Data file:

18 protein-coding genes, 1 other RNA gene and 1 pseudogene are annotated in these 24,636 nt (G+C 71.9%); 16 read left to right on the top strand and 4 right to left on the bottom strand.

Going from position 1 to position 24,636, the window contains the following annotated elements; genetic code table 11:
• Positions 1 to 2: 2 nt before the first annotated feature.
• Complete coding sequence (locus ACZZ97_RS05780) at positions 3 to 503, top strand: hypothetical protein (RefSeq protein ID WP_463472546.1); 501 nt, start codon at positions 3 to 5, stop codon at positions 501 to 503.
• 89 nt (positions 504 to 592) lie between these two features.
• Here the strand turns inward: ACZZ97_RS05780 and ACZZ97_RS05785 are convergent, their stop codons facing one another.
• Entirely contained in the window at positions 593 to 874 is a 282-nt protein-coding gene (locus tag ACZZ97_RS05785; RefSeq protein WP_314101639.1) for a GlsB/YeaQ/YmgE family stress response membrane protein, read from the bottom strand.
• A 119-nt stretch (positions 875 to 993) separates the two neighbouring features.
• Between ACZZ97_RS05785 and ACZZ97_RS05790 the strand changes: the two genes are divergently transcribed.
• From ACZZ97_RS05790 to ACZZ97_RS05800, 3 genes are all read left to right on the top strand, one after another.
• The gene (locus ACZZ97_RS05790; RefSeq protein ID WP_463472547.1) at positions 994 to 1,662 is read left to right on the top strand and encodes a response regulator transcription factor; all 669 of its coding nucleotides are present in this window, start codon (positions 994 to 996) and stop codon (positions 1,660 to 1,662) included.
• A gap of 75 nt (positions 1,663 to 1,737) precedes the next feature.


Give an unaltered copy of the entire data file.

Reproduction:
18 protein-coding genes, 1 other RNA gene and 1 pseudogene are annotated in these 24,636 nt (G+C 71.9%); 16 read left to right on the top strand and 4 right to left on the bottom strand.

Going from position 1 to position 24,636, the window contains the following annotated elements; genetic code table 11:
• Positions 1 to 2: 2 nt before the first annotated feature.
• Complete coding sequence (locus ACZZ97_RS05780) at positions 3 to 503, top strand: hypothetical protein (RefSeq protein ID WP_463472546.1); 501 nt, start codon at positions 3 to 5, stop codon at positions 501 to 503.
• 89 nt (positions 504 to 592) lie between these two features.
• Here the strand turns inward: ACZZ97_RS05780 and ACZZ97_RS05785 are convergent, their stop codons facing one another.
• Entirely contained in the window at positions 593 to 874 is a 282-nt protein-coding gene (locus tag ACZZ97_RS05785; RefSeq protein WP_314101639.1) for a GlsB/YeaQ/YmgE family stress response membrane protein, read from the bottom strand.
• A 119-nt stretch (positions 875 to 993) separates the two neighbouring features.
• Between ACZZ97_RS05785 and ACZZ97_RS05790 the strand changes: the two genes are divergently transcribed.
• From ACZZ97_RS05790 to ACZZ97_RS05800, 3 genes are all read left to right on the top strand, one after another.
• The gene (locus ACZZ97_RS05790; RefSeq protein ID WP_463472547.1) at positions 994 to 1,662 is read left to right on the top strand and encodes a response regulator transcription factor; all 669 of its coding nucleotides are present in this window, start codon (positions 994 to 996) and stop codon (positions 1,660 to 1,662) included.
• A gap of 75 nt (positions 1,663 to 1,737) precedes the next feature.